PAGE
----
The European Union aims to begin enforcing the Digital Markets Act (DMA) by spring 2023, Commission Vice-President Margrethe Vestager announced at the International Competition Network (ICN) conference last week. as first reported by TechCrunch† Vestager previously stated that the antitrust law, which introduces a new set of rules to curb Big Tech’s power, could be implemented as early as October this year.
“The DMA will go into effect next spring and we will be gearing up for enforcement as soon as the first reports come in,” Vestager said during her speech at the ICN. As noted by TechCrunchVestager suggests that the Commission will be ready to act against any violations by “gatekeepers” — a classification that includes Meta, Apple, Google, Microsoft and Amazon — once the laws come into effect.
The DMA, which still needs final approval from the Council and Parliament, defines gatekeepers as companies with a market capitalization of more than €75 billion ($82 billion) and a social platform or app with at least 45 million monthly users. These entities can face fines of “up to 10 percent of their total worldwide revenue in the previous fiscal year” if they are found to be in violation of the DMA rules, a fee of up to 20 percent in the event of repetition.
In accordance with the DMA, gatekeepers have three months to report their status to the Commission, followed by a waiting period of up to two months to receive confirmation from the EU. This wait, coupled with the delayed DMA enforcement, could mean we won’t see any real battles between the EU and Big Tech until late 2023.
“This next chapter is exciting. It means a lot of concrete preparations’, explains Vestager. “It’s about setting up new structures within the Commission… It’s about hiring staff. It is about preparing the IT systems. This concerns the drafting of further legal texts about procedures or notification forms. Our teams are currently busy with all these preparations and we aim to come forward with the new structures very soon.”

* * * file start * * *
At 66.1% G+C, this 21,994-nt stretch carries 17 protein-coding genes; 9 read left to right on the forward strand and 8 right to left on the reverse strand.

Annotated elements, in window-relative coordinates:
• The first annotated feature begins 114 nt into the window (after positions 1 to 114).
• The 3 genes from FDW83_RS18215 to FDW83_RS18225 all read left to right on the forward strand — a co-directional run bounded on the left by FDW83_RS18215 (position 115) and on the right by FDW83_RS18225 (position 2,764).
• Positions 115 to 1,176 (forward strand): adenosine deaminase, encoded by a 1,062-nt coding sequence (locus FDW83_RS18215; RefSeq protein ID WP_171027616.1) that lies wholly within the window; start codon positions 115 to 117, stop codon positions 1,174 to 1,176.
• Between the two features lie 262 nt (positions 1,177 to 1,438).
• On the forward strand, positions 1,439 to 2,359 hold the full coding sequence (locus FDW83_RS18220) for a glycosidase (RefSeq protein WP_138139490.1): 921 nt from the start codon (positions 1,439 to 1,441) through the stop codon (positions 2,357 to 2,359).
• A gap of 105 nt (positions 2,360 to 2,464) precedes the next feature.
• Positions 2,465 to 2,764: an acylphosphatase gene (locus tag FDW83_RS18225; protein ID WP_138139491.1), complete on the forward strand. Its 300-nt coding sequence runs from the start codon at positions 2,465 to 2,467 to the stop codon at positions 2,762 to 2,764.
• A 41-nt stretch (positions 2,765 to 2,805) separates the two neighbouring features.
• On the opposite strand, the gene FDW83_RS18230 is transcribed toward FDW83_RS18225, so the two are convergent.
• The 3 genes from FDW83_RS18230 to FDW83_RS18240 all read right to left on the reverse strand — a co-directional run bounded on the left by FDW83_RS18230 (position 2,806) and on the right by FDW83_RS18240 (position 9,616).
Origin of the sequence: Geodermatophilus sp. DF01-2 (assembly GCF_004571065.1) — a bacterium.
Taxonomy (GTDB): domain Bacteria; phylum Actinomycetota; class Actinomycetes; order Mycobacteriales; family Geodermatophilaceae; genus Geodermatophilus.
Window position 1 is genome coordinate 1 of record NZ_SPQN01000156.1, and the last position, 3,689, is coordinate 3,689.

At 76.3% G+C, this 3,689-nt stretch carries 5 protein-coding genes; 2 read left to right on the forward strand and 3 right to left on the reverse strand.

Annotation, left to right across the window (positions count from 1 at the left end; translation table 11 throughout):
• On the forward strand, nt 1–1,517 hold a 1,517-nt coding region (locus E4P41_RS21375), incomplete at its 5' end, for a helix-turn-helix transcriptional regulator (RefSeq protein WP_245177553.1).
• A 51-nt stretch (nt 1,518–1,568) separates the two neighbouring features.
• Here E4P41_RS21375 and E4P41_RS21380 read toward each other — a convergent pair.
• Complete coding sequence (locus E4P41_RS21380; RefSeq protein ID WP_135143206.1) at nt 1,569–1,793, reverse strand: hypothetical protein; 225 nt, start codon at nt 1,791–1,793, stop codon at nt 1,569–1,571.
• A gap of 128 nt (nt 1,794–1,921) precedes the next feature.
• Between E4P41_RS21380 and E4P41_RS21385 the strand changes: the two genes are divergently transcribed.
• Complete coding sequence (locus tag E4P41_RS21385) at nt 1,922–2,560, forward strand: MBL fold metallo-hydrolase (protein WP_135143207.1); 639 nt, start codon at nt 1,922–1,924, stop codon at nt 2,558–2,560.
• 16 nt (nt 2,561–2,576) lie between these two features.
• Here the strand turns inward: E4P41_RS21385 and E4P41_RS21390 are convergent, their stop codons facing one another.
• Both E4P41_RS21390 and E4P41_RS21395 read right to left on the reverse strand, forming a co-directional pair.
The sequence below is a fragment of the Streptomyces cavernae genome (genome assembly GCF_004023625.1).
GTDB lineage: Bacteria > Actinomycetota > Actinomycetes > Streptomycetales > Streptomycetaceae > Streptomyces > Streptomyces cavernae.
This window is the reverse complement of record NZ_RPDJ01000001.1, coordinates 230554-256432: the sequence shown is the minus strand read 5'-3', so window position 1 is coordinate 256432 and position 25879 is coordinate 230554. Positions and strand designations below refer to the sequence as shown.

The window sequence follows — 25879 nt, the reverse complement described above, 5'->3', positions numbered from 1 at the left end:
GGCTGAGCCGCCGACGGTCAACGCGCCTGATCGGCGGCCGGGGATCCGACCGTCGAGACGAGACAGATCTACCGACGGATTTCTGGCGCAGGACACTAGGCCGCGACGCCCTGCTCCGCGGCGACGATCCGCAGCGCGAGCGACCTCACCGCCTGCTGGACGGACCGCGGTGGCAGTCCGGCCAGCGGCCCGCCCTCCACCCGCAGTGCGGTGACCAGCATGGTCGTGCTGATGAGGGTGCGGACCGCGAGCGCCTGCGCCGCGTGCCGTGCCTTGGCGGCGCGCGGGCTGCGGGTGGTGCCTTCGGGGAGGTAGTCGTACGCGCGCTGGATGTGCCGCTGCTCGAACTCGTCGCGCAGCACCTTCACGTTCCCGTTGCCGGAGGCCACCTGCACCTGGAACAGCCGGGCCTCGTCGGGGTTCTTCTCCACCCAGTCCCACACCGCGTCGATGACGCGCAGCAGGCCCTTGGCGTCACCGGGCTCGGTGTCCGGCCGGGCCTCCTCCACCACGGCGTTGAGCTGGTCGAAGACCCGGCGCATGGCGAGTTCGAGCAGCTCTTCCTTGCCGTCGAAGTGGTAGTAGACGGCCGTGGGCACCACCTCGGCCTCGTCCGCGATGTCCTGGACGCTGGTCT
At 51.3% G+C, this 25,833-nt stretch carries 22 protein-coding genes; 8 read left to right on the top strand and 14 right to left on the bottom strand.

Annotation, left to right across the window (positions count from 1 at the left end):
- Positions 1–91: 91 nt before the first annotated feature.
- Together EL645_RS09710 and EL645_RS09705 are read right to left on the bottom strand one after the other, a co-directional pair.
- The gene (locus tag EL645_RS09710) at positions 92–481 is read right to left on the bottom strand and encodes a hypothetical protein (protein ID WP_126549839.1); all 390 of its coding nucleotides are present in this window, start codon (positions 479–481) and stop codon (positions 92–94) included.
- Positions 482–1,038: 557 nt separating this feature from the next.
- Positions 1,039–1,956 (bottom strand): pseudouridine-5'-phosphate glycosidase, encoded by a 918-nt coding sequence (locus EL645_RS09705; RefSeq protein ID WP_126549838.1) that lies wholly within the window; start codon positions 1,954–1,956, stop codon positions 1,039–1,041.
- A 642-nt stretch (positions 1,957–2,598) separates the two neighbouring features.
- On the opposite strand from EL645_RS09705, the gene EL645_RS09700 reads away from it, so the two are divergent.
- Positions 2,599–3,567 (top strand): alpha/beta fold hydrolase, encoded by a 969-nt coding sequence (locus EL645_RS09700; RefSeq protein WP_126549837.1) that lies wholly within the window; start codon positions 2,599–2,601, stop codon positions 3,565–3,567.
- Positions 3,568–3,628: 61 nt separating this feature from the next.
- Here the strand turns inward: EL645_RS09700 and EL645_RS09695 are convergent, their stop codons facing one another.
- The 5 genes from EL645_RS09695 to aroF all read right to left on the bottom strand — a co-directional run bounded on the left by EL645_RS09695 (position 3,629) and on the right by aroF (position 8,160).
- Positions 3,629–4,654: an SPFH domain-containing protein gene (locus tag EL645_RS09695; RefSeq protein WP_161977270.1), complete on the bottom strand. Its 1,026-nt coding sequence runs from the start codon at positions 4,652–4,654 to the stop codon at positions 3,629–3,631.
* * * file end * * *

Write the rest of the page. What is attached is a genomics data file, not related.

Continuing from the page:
Reducing the enforcement of the DMA could give the Commission more time to prepare, but since TechCrunch points out that the delay could also serve as a catalyst for criticism if the Commission fails to address major violations occurring between now and the time the DMA becomes law.
When passed, the DMA is likely to disrupt the business models used by the world’s tech giants. First, it could mean that Apple should allow users to download apps from outside the App Store, an idea Apple CEO Tim is categorically against, as he argues that sideloading could “destroy” an iPhone’s security. It may also require WhatsApp and iMessage to become interoperable with smaller platforms, a policy that could make it more difficult for WhatsApp to maintain end-to-end encryption.